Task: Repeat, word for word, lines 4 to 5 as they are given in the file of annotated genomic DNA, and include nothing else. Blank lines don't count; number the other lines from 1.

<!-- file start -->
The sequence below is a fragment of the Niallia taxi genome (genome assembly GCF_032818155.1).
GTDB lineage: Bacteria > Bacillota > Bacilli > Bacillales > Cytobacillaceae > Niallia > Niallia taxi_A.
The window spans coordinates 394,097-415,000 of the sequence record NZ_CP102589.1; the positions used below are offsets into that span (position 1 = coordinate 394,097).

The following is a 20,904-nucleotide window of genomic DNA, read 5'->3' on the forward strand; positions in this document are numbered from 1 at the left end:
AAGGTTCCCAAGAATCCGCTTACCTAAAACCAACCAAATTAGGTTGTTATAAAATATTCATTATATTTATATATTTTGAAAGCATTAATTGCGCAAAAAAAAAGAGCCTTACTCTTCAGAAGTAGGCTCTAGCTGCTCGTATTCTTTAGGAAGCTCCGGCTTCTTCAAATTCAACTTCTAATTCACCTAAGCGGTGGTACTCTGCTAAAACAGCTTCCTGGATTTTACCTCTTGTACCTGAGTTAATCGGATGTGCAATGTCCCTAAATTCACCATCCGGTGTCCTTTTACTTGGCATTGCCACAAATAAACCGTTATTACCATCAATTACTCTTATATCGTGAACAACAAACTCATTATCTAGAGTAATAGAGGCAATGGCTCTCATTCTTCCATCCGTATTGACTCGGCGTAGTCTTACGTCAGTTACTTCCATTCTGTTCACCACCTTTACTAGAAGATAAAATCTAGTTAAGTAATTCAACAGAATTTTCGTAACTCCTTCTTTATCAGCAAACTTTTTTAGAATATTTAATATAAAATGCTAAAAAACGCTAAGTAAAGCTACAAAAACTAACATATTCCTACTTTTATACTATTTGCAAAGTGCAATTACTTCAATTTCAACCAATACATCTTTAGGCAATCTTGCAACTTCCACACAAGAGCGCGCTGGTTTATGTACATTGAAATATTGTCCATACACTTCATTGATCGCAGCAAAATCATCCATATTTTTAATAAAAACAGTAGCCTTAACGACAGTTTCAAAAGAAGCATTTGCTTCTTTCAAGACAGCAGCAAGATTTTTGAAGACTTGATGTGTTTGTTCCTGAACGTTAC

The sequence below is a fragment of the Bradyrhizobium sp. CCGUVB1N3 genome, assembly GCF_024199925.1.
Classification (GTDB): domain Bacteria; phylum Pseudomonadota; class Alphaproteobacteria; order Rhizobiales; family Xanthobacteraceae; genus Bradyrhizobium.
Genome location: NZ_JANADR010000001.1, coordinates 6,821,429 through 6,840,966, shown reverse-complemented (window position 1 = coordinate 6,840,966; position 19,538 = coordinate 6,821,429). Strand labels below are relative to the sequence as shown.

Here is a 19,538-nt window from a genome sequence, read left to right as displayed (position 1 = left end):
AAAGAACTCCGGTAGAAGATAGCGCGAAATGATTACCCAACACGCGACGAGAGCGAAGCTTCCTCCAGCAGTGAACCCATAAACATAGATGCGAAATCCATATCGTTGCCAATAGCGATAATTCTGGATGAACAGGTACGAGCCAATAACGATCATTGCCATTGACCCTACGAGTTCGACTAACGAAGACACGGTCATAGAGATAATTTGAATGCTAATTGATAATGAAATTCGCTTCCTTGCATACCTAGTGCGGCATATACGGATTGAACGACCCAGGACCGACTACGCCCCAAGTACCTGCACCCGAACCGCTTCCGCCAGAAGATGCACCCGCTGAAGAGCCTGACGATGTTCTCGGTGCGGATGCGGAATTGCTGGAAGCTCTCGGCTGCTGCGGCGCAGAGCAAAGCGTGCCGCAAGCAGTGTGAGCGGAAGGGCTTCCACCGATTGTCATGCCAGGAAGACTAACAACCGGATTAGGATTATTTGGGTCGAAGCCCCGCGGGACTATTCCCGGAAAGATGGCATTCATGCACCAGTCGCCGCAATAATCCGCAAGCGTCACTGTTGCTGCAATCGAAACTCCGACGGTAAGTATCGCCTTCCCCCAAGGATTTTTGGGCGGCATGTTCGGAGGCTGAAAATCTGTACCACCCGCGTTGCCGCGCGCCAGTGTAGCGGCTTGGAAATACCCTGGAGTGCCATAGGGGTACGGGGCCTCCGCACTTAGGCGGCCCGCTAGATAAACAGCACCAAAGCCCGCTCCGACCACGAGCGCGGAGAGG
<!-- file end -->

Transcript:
The following is a 20,904-nucleotide window of genomic DNA, read 5'->3' on the forward strand; positions in this document are numbered from 1 at the left end:
AAGGTTCCCAAGAATCCGCTTACCTAAAACCAACCAAATTAGGTTGTTATAAAATATTCATTATATTTATATATTTTGAAAGCATTAATTGCGCAAAAAAAAAGAGCCTTACTCTTCAGAAGTAGGCTCTAGCTGCTCGTATTCTTTAGGAAGCTCCGGCTTCTTCAAATTCAACTTCTAATTCACCTAAGCGGTGGTACTCTGCTAAAACAGCTTCCTGGATTTTACCTCTTGTACCTGAGTTAATCGGATGTGCAATGTCCCTAAATTCACCATCCGGTGTCCTTTTACTTGGCATTGCCACAAATAAACCGTTATTACCATCAATTACTCTTATATCGTGAACAACAAACTCATTATCTAGAGTAATAGAGGCAATGGCTCTCATTCTTCCATCCGTATTGACTCGGCGTAGTCTTACGTCAGTTACTTCCATTCTGTTCACCACCTTTACTAGAAGATAAAATCTAGTTAAGTAATTCAACAGAATTTTCGTAACTCCTTCTTTATCAGCAAACTTTTTTAGAATATTTAATATAAAATGCTAAAAAACGCTAAGTAAAGCTACAAAAACTAACATATTCCTACTTTTATACTATTTGCAAAGTGCAATTACTTCAATTTCAACCAATACATCTTTAGGCAATCTTGCAACTTCCACACAAGAGCGCGCTGGTTTATGTACATTGAAATATTGTCCATACACTTCATTGATCGCAGCAAAATCATCCATATTTTTAATAAAAACAGTAGCCTTAACGACAGTTTCAAAAGAAGCATTTGCTTCTTTCAAGACAGCAGCAAGATTTTTGAAGACTTGATGTGTTTGTTCCTGAACGTTAC